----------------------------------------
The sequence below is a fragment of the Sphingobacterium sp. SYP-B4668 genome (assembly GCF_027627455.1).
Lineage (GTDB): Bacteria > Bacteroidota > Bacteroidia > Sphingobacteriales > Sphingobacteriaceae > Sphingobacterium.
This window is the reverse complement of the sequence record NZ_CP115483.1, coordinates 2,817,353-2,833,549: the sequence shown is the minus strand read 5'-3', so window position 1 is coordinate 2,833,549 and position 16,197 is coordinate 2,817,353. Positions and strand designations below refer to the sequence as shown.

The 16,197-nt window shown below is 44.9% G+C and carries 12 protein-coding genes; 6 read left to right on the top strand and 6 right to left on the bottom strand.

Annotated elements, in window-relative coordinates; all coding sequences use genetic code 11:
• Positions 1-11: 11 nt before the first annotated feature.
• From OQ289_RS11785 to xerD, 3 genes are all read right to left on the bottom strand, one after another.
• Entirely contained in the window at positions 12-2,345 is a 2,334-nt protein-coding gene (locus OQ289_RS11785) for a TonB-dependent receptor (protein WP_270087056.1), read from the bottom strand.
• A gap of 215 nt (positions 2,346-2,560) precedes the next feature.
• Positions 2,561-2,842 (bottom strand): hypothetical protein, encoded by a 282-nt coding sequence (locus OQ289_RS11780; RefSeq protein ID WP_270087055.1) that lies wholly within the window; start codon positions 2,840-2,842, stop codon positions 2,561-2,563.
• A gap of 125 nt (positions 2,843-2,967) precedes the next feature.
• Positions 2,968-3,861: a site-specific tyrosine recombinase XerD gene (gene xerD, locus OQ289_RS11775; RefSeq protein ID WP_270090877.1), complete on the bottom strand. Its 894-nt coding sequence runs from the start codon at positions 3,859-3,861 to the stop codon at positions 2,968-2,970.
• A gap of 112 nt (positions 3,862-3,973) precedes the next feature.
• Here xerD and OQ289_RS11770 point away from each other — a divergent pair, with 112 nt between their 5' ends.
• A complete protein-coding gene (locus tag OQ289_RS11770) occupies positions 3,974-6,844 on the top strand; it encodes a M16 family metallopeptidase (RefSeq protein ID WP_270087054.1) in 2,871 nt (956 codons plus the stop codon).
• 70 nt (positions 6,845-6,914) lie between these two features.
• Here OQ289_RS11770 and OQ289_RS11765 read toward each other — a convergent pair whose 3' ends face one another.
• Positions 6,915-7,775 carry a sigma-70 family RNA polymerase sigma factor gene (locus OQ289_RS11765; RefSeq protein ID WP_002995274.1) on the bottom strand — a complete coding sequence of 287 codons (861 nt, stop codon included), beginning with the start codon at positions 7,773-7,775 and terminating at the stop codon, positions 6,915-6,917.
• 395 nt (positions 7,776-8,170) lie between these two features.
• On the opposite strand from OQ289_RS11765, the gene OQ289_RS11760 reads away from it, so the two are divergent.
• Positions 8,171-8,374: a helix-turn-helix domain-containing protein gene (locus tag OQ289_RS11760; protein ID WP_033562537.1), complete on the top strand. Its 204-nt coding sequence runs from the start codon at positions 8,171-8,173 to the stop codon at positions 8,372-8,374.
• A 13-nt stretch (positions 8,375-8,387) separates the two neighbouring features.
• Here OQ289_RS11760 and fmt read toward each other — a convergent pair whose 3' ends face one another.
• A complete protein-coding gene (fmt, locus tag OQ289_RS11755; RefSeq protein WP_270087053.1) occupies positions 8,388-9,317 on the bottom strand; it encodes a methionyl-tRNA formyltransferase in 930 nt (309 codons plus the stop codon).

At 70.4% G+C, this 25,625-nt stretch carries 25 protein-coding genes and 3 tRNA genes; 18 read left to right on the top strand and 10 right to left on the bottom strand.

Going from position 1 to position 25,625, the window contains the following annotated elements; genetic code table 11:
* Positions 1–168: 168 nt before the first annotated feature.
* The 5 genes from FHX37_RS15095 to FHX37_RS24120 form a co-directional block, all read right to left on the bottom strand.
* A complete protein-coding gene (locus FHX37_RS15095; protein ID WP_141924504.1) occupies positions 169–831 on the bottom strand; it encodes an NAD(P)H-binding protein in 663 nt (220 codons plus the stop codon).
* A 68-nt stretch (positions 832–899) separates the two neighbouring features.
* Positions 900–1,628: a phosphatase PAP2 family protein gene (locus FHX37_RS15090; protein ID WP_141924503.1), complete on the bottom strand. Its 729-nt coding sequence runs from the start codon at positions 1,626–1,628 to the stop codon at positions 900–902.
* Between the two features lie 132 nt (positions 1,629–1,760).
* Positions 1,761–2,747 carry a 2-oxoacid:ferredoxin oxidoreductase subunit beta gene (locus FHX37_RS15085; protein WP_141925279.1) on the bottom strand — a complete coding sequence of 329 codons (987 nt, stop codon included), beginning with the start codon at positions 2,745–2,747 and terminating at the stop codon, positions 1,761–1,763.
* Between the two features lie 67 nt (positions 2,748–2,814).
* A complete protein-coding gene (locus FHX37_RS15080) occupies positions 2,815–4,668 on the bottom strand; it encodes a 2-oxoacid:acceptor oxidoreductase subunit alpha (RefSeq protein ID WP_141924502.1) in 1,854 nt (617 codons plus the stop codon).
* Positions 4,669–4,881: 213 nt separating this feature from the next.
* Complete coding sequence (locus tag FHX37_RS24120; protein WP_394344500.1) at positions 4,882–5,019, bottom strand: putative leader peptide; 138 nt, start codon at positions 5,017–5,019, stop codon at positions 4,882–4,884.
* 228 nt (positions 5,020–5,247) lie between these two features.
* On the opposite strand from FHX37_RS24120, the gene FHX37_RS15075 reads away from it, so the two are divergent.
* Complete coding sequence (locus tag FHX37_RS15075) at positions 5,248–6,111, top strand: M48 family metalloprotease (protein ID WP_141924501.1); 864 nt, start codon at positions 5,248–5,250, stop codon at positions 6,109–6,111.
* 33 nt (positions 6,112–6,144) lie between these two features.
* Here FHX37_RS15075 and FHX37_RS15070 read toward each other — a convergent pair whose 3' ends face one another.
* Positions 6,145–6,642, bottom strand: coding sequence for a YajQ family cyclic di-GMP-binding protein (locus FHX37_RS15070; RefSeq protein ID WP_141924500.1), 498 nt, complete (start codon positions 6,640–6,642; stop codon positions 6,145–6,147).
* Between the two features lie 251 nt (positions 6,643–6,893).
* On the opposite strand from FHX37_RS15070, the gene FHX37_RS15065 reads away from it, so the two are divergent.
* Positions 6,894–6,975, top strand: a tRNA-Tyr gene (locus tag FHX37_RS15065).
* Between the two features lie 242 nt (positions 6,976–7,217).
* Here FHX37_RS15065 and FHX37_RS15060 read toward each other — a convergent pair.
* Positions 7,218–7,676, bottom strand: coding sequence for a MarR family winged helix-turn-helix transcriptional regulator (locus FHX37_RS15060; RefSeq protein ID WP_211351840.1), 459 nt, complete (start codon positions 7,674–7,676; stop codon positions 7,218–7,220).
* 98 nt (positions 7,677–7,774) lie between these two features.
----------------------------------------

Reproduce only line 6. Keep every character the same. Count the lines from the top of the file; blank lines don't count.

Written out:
• Positions 1-11: 11 nt before the first annotated feature.